Oregon State Bar Bulletin — FEBRUARY/MARCH 2009
Do-It-Yourself Security:
Help Keeping Your Data Safe
By Robert J. Ambrogi

Your data is in danger. It can be stolen by hackers, lost in a system failure or inadvertently exposed through metadata. You know all this, of course, but what are you doing about it?

Far too many lawyers give data security short shrift. This is surprising — perhaps even shocking — given that the destruction or compromise of data could ruin a lawyer’s practice and expose the lawyer to malpractice, all in an instant.

Larger firms are blessed with information technology specialists to protect and back-up their data. Most sole practitioners and smaller firms have no such luxury. For them, data security is the job of support staff or even the lawyers themselves.

For the data-security do-it-yourselfers out there, there are websites that can help. To my surprise, however, there is
a shortage of sites that address data security with specific reference to the legal profession.

In fact, the best site I found is not specifically for lawyers, but addresses data security across various industries and academia. It is the website of the Information Assurance Directorate of the National Security Agency, www.nsa.gov/ia/.

The IAD’s mission is to protect the nation’s infrastructure against cyber threats and to develop encryption codes and data protection products. Various sections of its website address its research and its work with different industries. But the most practical section of its site is its collection of security configuration guides.

These guides provide detailed instruction on protecting the security of operating systems, routers, Web browsers and software applications. They are organized into sections covering such topics as wireless communications, VoIP and IP telephony, Web servers and browsers, database servers and routers.

One recent guide, for example, discusses the risks of hidden data in Adobe PDF files and explains how to protect them. Another, "The 60 Minute Network Security Guide," explains how to secure your IT infrastructure.

Of websites targeted primarily at lawyers, the one that seems to have the best overall collection of articles about data security is TechnoLawyer, www.technolawyer.com. It publishes six free e-newsletters on legal technology and maintains an archive of all of its articles dating back to 1997.

My search found hundreds of articles here on data privacy and security from many established writers on legal technology. Recent topics included hard drive shredding, password protection, securing a networked workstation, DNS vulnerability and securing data on a BlackBerry.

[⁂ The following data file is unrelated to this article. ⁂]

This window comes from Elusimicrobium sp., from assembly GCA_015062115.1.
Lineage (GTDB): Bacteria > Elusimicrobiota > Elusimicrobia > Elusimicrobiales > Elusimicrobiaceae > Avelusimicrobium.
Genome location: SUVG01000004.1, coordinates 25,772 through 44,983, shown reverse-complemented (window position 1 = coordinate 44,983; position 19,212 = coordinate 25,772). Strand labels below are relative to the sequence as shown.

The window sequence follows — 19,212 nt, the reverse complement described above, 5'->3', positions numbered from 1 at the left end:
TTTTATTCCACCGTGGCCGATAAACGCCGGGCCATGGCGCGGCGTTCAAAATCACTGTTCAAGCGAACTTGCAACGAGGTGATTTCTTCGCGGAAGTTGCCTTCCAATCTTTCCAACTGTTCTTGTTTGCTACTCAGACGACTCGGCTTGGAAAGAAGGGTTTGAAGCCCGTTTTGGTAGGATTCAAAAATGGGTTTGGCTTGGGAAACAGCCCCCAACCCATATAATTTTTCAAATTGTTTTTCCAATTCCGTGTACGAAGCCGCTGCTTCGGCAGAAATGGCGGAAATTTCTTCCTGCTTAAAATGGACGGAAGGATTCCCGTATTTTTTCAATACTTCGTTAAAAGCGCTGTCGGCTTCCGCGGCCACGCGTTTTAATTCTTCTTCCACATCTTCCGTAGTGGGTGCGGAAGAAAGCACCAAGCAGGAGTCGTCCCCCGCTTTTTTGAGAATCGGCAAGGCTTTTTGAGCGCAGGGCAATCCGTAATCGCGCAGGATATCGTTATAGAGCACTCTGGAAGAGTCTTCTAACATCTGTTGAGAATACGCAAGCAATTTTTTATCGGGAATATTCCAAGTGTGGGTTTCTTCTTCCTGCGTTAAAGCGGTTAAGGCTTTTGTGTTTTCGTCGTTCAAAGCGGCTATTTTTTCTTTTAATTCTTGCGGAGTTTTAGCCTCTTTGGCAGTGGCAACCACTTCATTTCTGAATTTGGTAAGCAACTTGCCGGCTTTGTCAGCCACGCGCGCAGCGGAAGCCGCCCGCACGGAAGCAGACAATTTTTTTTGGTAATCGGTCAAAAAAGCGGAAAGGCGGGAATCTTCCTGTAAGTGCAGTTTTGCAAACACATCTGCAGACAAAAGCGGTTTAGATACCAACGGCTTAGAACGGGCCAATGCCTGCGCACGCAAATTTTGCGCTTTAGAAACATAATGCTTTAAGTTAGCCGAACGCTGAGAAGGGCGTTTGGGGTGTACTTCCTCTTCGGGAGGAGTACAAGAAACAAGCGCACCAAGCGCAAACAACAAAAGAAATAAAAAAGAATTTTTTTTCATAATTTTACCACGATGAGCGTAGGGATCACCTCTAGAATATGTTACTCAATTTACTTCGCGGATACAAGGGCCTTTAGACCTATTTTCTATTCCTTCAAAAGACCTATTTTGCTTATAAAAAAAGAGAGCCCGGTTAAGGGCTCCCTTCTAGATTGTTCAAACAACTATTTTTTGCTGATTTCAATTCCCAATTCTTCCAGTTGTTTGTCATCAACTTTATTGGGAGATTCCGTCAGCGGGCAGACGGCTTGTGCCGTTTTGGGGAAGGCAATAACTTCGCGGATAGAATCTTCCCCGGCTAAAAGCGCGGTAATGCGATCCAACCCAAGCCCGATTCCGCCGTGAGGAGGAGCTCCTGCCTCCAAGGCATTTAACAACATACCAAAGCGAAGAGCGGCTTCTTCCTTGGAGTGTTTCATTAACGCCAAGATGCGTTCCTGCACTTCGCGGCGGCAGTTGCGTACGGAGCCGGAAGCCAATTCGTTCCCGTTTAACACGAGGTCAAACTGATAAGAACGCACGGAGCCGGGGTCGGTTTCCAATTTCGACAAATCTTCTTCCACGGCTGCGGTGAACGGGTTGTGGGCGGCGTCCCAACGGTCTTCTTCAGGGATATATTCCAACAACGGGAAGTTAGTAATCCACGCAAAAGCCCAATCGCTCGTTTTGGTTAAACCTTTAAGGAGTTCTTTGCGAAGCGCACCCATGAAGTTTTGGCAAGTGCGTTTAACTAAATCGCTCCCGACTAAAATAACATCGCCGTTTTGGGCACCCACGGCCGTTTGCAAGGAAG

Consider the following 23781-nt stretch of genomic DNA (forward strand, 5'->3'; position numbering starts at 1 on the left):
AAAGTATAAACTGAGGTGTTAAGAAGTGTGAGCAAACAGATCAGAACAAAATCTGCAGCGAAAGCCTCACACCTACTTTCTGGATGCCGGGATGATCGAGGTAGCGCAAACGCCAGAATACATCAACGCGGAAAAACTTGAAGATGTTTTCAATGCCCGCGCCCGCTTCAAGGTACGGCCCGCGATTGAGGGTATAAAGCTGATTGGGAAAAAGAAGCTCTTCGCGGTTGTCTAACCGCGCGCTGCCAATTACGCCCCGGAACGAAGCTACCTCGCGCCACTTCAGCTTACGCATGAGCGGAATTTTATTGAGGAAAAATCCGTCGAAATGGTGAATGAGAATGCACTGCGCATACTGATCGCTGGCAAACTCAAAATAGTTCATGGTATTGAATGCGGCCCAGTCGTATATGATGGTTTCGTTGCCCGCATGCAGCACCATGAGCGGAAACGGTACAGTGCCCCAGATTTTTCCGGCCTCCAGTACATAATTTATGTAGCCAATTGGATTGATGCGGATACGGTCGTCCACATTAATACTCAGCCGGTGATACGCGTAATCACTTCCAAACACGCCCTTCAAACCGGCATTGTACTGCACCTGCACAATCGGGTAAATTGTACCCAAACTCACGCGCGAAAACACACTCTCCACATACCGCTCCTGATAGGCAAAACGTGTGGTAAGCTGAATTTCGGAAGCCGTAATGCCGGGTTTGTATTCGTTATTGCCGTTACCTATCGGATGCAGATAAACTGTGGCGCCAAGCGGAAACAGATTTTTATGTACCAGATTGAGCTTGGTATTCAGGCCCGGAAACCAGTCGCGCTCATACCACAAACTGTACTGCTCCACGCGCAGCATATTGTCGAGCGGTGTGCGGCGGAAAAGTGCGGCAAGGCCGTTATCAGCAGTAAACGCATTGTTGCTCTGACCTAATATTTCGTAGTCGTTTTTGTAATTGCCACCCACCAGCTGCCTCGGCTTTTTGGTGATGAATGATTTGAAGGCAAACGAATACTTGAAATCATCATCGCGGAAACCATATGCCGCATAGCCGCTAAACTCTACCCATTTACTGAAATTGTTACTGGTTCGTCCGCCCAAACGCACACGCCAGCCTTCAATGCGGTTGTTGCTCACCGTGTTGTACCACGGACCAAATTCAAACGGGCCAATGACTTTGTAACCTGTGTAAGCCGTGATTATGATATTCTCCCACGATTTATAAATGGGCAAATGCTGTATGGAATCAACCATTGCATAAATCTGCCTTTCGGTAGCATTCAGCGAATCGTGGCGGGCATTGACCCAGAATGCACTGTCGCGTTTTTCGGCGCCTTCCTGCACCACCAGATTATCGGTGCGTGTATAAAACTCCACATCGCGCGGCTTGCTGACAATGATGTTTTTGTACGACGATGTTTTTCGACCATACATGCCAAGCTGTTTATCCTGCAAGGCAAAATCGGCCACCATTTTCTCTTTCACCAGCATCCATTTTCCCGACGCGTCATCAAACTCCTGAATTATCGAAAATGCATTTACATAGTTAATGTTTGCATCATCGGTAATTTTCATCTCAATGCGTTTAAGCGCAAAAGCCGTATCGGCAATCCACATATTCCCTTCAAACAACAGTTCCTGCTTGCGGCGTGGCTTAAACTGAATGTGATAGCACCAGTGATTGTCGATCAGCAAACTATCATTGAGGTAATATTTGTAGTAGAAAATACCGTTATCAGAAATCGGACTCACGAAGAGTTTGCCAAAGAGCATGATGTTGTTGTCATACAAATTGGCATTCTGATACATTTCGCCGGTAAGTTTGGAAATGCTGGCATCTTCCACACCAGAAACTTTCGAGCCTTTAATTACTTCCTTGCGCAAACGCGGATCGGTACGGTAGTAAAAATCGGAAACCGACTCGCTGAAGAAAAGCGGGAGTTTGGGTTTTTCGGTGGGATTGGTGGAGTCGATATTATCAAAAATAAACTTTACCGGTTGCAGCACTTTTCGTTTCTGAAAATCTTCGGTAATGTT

You can search the archive for free and produce a list of matching articles and their descriptions. But in order to click through and view the full article, you must have a paid subscription. Fortunately, the price is reasonable — $25 for seven-day access, $50 for a month and $75 for a year.

Another site with a broad range of articles and resources on data security is that of the American Bar Association, www.abanet.org. Because the site is so vast, the best way to find articles on particular topics is through the search tool. I found articles and presentations on topics such as the ethics of online backup, testing data security through "ethical hacking," and best practices for the use of encryption.

Several legal blogs provide useful information on data security issues for legal professionals. Among them:

Ross Ipsa Loquitur, http://rossipsa.com. This is the blog of Ross Kodner, a nationally known consultant, author and speaker on law practice technology. He writes regularly about data protection and in particular about data backup. "Data backup may be the most boring topic in all of legal technology, but one day it will save your practice," he wrote in one recent post.

Jim Calloway’s Law Practice Tips Blog, http://jimcalloway.typepad.com. Calloway is the director of the Oklahoma Bar Association’s Management Assistance Program and a frequent writer and speaker on legal technology. A recurring topic on his blog is managing the risk of technology. He writes about metadata, encryption, back-up and similar topics.

Lawtech Guru Blog, www.lawtechguru.com. Jeff Beard is another nationally known writer and speaker on legal technology. He has more than 80 posts tagged "security." One recent post discussed how encrypted wireless networks can be hacked and how to protect yourself. Another discussed firewall vulnerabilities.

PDF for Lawyers, www.pdfforlawyers.com. Lawyer Ernest Svenson is better known for his other blog, Ernie the Attorney. Here, he focuses on PDF use in the practice of law. The security of PDF is a regular topic here, with a particular emphasis on digital signatures and metadata.

Ride the Lightning, http://ridethelightning.senseient.com. Sharon D. Nelson is president of the computer forensics company Sensei Enterprises and was editor of the ABA book, Information Security for Lawyers and Law Firms. She focuses her blog on electronic evidence, but data security is a frequent topic, particularly as it relates to protecting and discovering evidence.

Technola, http://techno.la. This blog covers technology for legal aid and public interest advocates. It tracks news and developments of interest pertaining to a range of technology topics, including security.

Lawyers are uniquely bound by ethical and professional standards to secure and protect data. If you are a do-it-yourselfer when it comes to data security, these sites are well worth your time.

Robert Ambrogi, who practices law in Rockport, Mass., is the former editor of National Law Journal and Lawyers Weekly USA. He is internationally known for his writing about the Internet and technology.

© 2009 Robert Ambrogi

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